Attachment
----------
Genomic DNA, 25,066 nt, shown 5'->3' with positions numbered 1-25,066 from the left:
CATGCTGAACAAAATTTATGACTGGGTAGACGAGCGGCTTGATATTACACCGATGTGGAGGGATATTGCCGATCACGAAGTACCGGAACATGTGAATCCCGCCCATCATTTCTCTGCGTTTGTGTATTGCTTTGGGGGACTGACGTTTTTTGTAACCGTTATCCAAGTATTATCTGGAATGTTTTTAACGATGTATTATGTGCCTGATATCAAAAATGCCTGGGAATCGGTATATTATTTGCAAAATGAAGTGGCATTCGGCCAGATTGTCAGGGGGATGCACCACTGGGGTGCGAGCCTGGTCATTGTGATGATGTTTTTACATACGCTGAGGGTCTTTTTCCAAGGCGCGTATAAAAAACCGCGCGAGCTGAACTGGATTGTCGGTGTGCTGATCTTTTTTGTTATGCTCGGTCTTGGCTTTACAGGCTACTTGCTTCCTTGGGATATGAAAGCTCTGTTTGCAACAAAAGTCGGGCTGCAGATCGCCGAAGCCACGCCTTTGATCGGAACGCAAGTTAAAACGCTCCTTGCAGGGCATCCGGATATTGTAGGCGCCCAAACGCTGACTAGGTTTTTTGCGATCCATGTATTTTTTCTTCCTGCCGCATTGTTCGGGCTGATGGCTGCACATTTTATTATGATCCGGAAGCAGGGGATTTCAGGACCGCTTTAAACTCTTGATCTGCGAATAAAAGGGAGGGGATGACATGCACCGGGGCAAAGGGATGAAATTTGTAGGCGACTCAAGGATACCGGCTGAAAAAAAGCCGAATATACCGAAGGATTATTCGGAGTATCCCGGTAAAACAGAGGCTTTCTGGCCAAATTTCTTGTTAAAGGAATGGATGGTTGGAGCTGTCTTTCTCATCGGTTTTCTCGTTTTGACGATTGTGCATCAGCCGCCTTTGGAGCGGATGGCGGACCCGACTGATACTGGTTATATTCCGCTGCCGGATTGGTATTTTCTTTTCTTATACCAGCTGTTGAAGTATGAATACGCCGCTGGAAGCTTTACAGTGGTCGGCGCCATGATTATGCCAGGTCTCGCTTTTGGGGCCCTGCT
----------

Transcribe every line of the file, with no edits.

Genomic DNA, 25,066 nt, shown 5'->3' with positions numbered 1-25,066 from the left:
CATGCTGAACAAAATTTATGACTGGGTAGACGAGCGGCTTGATATTACACCGATGTGGAGGGATATTGCCGATCACGAAGTACCGGAACATGTGAATCCCGCCCATCATTTCTCTGCGTTTGTGTATTGCTTTGGGGGACTGACGTTTTTTGTAACCGTTATCCAAGTATTATCTGGAATGTTTTTAACGATGTATTATGTGCCTGATATCAAAAATGCCTGGGAATCGGTATATTATTTGCAAAATGAAGTGGCATTCGGCCAGATTGTCAGGGGGATGCACCACTGGGGTGCGAGCCTGGTCATTGTGATGATGTTTTTACATACGCTGAGGGTCTTTTTCCAAGGCGCGTATAAAAAACCGCGCGAGCTGAACTGGATTGTCGGTGTGCTGATCTTTTTTGTTATGCTCGGTCTTGGCTTTACAGGCTACTTGCTTCCTTGGGATATGAAAGCTCTGTTTGCAACAAAAGTCGGGCTGCAGATCGCCGAAGCCACGCCTTTGATCGGAACGCAAGTTAAAACGCTCCTTGCAGGGCATCCGGATATTGTAGGCGCCCAAACGCTGACTAGGTTTTTTGCGATCCATGTATTTTTTCTTCCTGCCGCATTGTTCGGGCTGATGGCTGCACATTTTATTATGATCCGGAAGCAGGGGATTTCAGGACCGCTTTAAACTCTTGATCTGCGAATAAAAGGGAGGGGATGACATGCACCGGGGCAAAGGGATGAAATTTGTAGGCGACTCAAGGATACCGGCTGAAAAAAAGCCGAATATACCGAAGGATTATTCGGAGTATCCCGGTAAAACAGAGGCTTTCTGGCCAAATTTCTTGTTAAAGGAATGGATGGTTGGAGCTGTCTTTCTCATCGGTTTTCTCGTTTTGACGATTGTGCATCAGCCGCCTTTGGAGCGGATGGCGGACCCGACTGATACTGGTTATATTCCGCTGCCGGATTGGTATTTTCTTTTCTTATACCAGCTGTTGAAGTATGAATACGCCGCTGGAAGCTTTACAGTGGTCGGCGCCATGATTATGCCAGGTCTCGCTTTTGGGGCCCTGCT